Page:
The creator of the popular and unconventional manga Assassination Classroom, Yusei Matsui, has been quiet since the series finished its run in 2016. The series maintained a solid fanbase, spawning films both animated and live-action, and has only grown more popular as it became better known in the west. Matsui’s latest work, however, marks a stark contrast from the hyper-competent students of class 3-E.
The new series, Nige Jouzu no Wakagimi, localized as The Elusive Samurai, recently began its run in Weekly Shonen Jump on January 25, 2021. Set in Feudal Japan, the story casts the lone survivor of the historical Hojo Clan as its protagonist as he flees from the new shogunate after they seize power from his father. He’s quite young, however, and not the least bit heroic in any traditional sense.
Hojo Tokiyuki is just eight years old when his family is nearly wiped out by a coup from their trusted retainer, Ashikaga Takauji. Rescued by a bizarre and creepy priest who claims to see the future, Tokiyuki is left with only a handful of untrustworthy allies as he tries to avoid capture while traveling Japan, until the day he can claim vengeance. But Tokiyuki is really not suited for this kind of revenge quest; his only true skill is running away, evading those trying to kill him as easily as he did the teachers trying to get him to study and practice. Of course, it’s hard to blame an eight-year-old for not wanting to fight grown men, and the priest, Suwa Yorishige, tries to convince him that this is the right call. For Tokiyuki, the most heroic thing he can do is keep living, even if that means spending the next few years running and hiding. Thus, The Elusive Samurai begins its deadly game of hide and seek.
Yorishige does seem to be taking some cues from Assassination Classroom’s Koro-sensei, who was certainly the star attraction of that series. He’s a bit lecherous and claims to have divine powers, although it’s limited to a vague type of clairvoyance and a radiant light he can dim and brighten at will. Like Koro-sensei, Yorishige is in the role of the trickster mentor, deliberately putting Tokiyuki in danger in order to prove to him the true value of his gift at retreating. Of course, he also has his own motives, which aren’t entirely clear yet, and that might be the point. Tokiyuki is in a world where no one, even family-like his uncle, can be fully trusted and driving this home by keeping the kid on his toes could be just another aspect of this trickster mentor approach. There are other characters that haven’t been fully introduced yet, such as Yorishige’s skeptical daughter and shrine maiden, Shizuku, and their as-of-yet-unnamed traveling companions.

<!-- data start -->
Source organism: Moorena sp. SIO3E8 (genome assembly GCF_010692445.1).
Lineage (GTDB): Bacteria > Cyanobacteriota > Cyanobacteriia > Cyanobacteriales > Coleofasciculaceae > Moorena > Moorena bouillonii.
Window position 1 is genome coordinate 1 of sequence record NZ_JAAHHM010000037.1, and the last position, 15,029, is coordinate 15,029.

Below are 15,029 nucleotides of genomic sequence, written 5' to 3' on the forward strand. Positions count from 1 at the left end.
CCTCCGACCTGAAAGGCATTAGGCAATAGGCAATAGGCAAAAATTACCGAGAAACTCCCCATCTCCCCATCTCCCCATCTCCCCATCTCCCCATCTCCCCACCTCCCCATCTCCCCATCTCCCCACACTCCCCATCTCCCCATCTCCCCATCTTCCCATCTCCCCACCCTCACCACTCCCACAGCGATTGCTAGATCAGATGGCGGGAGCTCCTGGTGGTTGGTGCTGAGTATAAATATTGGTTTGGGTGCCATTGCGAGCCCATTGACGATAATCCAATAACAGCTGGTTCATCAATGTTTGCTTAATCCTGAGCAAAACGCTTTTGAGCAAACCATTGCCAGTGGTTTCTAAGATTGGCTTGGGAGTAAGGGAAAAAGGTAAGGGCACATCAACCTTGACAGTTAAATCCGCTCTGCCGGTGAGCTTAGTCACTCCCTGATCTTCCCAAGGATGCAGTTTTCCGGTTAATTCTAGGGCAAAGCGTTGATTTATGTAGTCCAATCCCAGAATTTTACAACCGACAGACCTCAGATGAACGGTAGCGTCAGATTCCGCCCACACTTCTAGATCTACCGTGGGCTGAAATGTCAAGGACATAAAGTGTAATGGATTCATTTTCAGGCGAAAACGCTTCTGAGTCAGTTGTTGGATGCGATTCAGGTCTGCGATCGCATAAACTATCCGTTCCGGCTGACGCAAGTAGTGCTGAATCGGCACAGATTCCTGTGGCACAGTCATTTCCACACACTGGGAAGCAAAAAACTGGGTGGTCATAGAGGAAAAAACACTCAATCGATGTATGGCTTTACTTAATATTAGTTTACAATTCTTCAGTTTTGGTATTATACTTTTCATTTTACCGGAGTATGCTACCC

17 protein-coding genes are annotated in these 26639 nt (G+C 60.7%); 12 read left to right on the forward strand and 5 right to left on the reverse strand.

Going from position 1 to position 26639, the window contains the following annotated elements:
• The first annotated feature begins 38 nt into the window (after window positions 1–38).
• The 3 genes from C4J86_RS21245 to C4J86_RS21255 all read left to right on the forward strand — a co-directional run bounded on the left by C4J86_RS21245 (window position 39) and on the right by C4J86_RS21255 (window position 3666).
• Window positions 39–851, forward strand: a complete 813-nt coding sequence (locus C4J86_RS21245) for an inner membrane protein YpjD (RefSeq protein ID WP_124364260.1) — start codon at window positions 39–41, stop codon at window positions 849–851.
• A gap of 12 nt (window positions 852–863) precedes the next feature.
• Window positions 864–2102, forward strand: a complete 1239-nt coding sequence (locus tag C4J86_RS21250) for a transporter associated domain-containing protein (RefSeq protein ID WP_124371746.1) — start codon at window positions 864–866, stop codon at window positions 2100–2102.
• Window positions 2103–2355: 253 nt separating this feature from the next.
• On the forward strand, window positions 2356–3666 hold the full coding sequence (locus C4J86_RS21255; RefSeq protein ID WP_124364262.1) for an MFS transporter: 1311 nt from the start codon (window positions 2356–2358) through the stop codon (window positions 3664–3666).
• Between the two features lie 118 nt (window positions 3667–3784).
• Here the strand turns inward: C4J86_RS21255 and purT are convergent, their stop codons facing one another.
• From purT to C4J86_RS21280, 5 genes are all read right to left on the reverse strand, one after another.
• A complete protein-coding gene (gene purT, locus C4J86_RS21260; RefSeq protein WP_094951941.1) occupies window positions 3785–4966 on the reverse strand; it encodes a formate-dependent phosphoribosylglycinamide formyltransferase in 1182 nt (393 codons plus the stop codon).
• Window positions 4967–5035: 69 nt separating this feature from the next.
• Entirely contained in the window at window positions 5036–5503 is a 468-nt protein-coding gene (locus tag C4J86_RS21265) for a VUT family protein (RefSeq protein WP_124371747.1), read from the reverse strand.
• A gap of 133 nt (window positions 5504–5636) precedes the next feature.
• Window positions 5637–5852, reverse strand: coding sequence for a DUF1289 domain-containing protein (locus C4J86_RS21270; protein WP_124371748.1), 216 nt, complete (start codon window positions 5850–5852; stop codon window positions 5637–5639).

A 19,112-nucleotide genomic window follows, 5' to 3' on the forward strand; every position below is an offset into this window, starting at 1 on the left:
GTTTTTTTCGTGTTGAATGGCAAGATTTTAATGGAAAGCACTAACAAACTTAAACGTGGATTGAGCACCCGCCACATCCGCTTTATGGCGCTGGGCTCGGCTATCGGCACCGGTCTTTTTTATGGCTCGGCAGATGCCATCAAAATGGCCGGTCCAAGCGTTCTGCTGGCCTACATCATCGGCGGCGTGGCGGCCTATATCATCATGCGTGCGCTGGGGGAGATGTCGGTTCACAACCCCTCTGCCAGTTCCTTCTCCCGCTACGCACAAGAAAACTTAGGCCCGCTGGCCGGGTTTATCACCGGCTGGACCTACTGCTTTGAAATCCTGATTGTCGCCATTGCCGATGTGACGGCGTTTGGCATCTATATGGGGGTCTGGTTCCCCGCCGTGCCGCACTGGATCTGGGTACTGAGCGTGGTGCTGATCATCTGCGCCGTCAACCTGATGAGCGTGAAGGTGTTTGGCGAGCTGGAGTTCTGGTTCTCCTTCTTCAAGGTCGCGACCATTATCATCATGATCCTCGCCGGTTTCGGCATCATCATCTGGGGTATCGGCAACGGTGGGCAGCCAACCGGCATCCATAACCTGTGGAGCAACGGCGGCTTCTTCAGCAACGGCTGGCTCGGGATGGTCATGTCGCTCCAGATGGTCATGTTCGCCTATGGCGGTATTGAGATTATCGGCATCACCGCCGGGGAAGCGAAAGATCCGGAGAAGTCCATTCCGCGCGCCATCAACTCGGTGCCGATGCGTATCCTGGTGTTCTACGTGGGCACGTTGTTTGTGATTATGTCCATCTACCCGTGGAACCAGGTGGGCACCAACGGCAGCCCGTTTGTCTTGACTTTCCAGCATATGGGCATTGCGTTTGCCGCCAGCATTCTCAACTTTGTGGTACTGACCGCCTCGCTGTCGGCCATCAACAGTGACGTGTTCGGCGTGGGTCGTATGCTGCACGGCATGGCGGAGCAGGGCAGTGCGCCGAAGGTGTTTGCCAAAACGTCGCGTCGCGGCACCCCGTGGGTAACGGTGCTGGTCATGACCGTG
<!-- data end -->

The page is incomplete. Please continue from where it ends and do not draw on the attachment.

While it may not be off to as explosive of a start as Assassination Classroom’s destruction of the Moon, The Elusive Samurai has set up an interesting scenario that turns traditional shonen concepts of heroism on its head and has a style that invites comparisons to the recently ended Demon Slayer series. Cast against the idea of honorable suicides and reshaping nations through bloody conquest, a boy who becomes a hero through hiding and fleeing offers a lot of potential. As Tokiyuki’s first conflict with his uncle unfolds in the coming chapters, The Elusive Samurai will face the difficult task of making a protagonist whose only goal is to run away fun to read about. With quality art and a proven writer at the helm, it will certainly be one of 2021’s most intriguing manga series.
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